How Audits Must Change

Auditors face more pressure to find fraud.

Here Masterson is bridging the semantic barrier between “detecting fraud” and “attesting to reliable financial statements.” While her peers might not go quite so far, they are taking the initiative to add forensic (or investigative) capabilities to their audits. KPMG, for instance, added more than 300 “forensic professionals,” including some who trained at the Federal Bureau of Investigation, who will take part in some routine audits. At one recent audit, KPMG ran all the addresses of a client’s vendors to see if any of them matched a list of rental post office box addresses — a hallmark of a fictitious vendor. It found 17 addresses fitting that description. The firm is also launching a pilot program to conduct due-diligence-type reviews on certain audits.

Deloitte is comparing clients’ financial results with those of their industry peers, and taking a closer look at outliers. All the firms are adopting new software programs that will allow them to more quickly run checks for duplicate addresses, duplicate employees, or statistical outliers that may be red flags for fraudulent activity.

They all report spending much more time working with clients to meet the reporting standards set out in Section 404 of Sarbanes-Oxley, which require companies to attest to the internal controls they have in place to deter fraud. They are also dropping more high-risk companies than in previous years, and are subjecting clients to closer scrutiny. In addition, they are stressing the importance of management involvement in creating controls that inhibit fraud, and they are fosterng an institutional intolerance for fraudulent behavior. CFOs report that above all, auditors are becoming far more confrontational and less congenial in their audits.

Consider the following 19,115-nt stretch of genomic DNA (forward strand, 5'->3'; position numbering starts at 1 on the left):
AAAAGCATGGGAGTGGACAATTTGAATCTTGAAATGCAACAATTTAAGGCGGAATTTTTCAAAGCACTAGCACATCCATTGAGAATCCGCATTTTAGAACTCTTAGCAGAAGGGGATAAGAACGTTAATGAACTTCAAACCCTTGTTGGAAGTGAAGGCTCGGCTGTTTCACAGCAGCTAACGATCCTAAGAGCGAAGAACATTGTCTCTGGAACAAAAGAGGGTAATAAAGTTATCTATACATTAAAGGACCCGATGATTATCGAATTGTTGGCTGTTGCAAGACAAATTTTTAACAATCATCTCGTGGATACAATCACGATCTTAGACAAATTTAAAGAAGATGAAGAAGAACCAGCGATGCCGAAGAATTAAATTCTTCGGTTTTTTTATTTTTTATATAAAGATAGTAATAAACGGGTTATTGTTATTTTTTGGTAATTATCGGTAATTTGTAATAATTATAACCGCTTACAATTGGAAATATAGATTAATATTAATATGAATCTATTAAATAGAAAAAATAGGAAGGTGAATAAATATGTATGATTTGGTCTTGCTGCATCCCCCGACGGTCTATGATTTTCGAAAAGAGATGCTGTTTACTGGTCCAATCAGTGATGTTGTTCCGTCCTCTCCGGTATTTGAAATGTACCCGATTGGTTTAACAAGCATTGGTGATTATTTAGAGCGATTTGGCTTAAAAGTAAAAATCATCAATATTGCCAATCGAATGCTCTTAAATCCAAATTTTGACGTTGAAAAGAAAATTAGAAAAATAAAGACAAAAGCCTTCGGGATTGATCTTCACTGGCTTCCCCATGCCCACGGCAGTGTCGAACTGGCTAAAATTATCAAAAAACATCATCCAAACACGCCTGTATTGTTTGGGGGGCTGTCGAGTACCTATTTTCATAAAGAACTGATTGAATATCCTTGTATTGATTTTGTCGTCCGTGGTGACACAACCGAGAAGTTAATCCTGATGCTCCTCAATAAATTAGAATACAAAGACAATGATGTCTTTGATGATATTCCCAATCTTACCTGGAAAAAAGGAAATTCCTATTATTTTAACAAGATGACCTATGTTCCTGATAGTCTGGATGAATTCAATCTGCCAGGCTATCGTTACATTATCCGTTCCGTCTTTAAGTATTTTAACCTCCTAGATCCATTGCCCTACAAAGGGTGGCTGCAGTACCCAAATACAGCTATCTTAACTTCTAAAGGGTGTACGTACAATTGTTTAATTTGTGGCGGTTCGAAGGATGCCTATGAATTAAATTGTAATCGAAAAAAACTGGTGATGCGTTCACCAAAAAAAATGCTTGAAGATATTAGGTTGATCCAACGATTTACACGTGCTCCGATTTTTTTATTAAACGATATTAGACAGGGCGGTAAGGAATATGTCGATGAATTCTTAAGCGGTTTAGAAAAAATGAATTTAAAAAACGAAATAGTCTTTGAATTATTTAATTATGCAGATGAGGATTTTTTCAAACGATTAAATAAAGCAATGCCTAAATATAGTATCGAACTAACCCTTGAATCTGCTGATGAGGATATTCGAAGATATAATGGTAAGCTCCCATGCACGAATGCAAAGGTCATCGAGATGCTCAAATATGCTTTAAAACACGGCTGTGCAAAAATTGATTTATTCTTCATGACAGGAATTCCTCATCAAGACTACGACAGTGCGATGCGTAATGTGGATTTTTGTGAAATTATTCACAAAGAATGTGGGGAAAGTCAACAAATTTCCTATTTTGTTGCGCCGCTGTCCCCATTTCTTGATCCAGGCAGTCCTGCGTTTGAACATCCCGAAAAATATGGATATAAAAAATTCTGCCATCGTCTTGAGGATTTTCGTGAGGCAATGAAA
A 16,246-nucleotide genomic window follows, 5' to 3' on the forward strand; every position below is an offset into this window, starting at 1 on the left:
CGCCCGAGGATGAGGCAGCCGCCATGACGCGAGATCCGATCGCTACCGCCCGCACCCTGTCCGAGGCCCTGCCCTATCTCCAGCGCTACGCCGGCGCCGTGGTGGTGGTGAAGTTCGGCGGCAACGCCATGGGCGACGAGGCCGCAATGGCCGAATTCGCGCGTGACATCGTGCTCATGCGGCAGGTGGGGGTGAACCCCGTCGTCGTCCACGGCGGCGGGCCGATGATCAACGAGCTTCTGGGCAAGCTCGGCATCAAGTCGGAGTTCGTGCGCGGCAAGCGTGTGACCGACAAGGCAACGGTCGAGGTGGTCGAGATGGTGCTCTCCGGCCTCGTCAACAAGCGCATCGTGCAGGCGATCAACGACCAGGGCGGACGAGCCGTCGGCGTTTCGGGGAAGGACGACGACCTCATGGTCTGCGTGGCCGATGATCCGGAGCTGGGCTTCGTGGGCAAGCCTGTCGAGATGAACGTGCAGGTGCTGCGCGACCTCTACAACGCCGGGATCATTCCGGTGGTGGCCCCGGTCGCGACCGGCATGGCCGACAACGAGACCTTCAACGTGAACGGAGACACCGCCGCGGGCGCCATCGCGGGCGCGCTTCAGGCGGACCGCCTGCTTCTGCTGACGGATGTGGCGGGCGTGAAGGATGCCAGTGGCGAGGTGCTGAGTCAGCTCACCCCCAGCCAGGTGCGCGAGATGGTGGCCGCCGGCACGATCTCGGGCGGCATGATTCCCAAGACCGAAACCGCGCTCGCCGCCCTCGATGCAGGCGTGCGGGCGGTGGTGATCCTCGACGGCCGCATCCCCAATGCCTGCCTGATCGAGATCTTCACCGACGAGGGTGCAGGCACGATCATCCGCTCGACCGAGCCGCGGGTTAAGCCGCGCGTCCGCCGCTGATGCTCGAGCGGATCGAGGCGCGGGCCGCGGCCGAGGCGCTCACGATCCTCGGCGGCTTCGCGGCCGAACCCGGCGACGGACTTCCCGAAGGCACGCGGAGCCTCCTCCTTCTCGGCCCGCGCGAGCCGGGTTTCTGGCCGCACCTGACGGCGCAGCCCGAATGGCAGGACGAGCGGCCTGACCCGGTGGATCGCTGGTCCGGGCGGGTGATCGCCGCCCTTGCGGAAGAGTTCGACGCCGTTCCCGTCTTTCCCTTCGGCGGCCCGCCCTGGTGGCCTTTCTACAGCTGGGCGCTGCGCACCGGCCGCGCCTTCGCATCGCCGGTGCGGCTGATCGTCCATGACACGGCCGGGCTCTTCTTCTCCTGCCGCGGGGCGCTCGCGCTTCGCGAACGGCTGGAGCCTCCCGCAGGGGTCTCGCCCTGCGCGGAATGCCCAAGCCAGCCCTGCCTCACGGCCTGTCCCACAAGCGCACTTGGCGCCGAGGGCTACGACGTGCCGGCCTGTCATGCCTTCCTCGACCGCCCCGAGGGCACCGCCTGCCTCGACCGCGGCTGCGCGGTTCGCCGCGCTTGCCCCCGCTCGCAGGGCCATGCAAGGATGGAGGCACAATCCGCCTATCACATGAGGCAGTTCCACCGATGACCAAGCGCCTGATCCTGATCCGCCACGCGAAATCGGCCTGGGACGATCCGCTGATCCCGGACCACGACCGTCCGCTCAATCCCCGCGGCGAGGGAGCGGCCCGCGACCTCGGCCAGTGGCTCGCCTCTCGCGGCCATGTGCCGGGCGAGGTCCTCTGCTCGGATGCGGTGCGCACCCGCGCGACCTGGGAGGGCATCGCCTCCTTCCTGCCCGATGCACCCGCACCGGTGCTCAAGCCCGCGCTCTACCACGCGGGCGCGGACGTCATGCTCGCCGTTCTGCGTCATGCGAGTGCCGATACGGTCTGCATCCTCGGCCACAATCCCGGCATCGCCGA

Meanwhile, new auditor independence rules will remove many of the auditors’ incentives to use audit services as a loss leader and to reduce the number of audit procedures, or overlook questionable accounting treatments. SAS No. 99 encourages auditors to be more skeptical, vary materiality levels, and “start thinking like a fraudster,” says Landes. The standard also goes into great detail about how to structure a risk assessments to identify highest risk areas at a client, and how to structure an audit to best catch material misstatement.

Shoe Leather and Gray Hair

While the new initiatives are impressive and may help catch more fraud, critics say that they don’t go quite far enough because there are still holes in basic audit methodology and structure.

“If insiders are perpetrating fraud, I agree that it is almost impossible to find it,” says Arthur Bowman. “But if there’s a general failure of audit firms, it’s that the individual auditor is not doing his or her job properly. We have too many rules, and we need to get back to principles-based work. It comes down to individuals failing.”

The most damaging failure is that many of the new forensic antifraud measures are targeted at the employee level. According to a recent E&Y survey, although individuals on the company payroll committed 85 percent of the worst frauds, more than half of those company insiders were from the management level.


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